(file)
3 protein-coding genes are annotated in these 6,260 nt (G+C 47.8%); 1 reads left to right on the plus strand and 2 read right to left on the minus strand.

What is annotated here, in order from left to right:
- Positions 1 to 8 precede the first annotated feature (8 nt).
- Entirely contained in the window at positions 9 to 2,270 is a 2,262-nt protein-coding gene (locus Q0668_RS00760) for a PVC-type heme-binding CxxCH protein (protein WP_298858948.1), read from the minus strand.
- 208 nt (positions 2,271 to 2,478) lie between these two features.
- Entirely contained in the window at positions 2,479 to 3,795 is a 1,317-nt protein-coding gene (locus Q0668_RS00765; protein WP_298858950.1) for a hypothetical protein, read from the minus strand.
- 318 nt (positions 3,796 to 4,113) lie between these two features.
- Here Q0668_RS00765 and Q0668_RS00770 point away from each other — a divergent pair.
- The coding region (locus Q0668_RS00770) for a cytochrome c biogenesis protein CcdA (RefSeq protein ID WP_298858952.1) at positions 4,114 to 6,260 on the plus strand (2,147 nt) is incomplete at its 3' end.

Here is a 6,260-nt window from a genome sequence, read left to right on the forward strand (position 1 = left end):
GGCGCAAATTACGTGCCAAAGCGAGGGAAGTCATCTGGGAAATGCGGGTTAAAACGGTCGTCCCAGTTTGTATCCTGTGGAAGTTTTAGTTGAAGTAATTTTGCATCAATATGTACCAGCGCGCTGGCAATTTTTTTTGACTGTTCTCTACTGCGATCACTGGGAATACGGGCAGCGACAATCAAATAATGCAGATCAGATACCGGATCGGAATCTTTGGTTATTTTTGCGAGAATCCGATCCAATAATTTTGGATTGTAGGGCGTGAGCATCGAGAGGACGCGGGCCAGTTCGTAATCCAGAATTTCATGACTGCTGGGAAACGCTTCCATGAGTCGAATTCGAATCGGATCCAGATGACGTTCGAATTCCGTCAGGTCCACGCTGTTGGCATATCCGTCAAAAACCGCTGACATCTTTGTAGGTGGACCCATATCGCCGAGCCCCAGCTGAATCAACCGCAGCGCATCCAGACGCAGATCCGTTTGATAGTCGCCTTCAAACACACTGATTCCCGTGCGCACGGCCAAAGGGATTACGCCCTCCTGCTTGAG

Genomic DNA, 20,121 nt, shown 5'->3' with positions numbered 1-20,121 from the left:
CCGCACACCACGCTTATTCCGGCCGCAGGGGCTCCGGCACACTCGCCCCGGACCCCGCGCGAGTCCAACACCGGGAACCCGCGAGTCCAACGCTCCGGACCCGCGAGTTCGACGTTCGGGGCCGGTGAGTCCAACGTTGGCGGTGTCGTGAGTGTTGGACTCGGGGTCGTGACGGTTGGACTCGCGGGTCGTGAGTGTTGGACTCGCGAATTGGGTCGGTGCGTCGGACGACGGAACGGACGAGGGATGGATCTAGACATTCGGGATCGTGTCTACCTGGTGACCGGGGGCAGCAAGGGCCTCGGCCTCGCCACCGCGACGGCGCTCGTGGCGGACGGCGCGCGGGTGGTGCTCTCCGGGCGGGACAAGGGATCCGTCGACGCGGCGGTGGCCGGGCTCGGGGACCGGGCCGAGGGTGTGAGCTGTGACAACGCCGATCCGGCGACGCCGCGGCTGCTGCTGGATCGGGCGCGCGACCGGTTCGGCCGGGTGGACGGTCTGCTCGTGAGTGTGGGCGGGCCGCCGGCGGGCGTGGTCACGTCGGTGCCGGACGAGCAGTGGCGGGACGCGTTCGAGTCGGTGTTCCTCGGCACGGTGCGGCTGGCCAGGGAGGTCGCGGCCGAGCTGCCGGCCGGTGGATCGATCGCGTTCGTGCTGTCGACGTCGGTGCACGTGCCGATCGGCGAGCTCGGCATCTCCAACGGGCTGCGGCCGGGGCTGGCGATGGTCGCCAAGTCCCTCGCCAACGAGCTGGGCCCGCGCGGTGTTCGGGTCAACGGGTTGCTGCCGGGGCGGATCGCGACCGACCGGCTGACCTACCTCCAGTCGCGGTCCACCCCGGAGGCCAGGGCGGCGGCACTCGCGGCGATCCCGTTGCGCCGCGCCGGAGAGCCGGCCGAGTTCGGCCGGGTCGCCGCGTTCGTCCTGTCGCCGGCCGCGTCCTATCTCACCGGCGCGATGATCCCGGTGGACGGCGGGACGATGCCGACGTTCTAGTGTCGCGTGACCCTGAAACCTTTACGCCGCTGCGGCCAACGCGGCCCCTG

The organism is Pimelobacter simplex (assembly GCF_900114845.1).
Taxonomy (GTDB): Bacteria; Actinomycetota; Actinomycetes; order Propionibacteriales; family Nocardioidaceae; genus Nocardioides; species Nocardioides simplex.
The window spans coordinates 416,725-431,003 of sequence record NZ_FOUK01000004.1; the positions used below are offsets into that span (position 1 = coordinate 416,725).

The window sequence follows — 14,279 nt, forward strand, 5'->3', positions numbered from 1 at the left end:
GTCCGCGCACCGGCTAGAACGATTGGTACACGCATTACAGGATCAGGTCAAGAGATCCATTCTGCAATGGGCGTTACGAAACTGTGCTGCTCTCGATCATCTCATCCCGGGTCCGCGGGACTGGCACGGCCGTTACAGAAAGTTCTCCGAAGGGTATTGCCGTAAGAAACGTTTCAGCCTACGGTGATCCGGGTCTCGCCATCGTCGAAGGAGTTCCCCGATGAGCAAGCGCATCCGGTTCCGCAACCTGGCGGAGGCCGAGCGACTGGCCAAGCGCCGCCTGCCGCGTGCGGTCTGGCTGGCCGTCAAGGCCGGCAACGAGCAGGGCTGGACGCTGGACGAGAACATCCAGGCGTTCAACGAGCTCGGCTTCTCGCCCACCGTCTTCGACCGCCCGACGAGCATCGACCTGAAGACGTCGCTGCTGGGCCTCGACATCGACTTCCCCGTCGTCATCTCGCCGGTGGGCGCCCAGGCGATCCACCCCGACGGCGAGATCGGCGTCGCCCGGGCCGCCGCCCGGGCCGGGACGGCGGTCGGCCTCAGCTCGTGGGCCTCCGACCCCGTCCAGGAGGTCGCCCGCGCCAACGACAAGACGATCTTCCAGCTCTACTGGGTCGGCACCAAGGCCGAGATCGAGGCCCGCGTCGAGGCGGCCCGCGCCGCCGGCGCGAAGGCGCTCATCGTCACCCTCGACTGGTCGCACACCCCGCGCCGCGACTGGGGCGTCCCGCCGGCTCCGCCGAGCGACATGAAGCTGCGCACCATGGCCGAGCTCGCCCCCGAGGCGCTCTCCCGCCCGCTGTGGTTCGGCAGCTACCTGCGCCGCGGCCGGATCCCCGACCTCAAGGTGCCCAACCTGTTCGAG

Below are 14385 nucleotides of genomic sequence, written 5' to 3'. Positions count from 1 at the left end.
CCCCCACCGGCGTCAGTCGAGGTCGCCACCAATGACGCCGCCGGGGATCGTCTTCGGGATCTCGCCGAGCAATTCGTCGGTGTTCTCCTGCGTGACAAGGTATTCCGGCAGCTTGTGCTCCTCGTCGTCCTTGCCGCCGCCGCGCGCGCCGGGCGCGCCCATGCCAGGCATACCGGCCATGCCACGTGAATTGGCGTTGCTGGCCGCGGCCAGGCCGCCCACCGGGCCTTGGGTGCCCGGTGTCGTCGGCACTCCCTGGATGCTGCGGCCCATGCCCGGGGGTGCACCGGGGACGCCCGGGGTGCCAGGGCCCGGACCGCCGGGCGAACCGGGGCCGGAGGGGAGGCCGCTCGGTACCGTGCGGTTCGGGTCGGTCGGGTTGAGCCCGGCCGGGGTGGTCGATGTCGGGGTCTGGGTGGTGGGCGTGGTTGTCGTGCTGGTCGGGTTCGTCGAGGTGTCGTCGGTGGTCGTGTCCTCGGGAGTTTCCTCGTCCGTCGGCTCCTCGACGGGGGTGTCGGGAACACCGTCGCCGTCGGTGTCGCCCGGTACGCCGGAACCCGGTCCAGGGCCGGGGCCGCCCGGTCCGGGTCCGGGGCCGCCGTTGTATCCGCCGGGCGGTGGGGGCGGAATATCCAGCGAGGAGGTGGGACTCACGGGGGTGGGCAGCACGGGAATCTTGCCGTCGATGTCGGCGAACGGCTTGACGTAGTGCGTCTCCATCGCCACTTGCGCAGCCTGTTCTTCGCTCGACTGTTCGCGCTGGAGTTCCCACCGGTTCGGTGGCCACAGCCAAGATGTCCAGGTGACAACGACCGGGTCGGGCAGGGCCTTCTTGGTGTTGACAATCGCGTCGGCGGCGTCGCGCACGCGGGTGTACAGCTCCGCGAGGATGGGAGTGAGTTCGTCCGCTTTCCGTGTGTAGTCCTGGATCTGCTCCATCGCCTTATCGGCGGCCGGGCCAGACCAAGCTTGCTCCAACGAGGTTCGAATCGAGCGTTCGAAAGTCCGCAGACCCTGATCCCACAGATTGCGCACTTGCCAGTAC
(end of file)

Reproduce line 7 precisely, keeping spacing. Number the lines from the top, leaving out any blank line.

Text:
- 318 nt (positions 3,796 to 4,113) lie between these two features.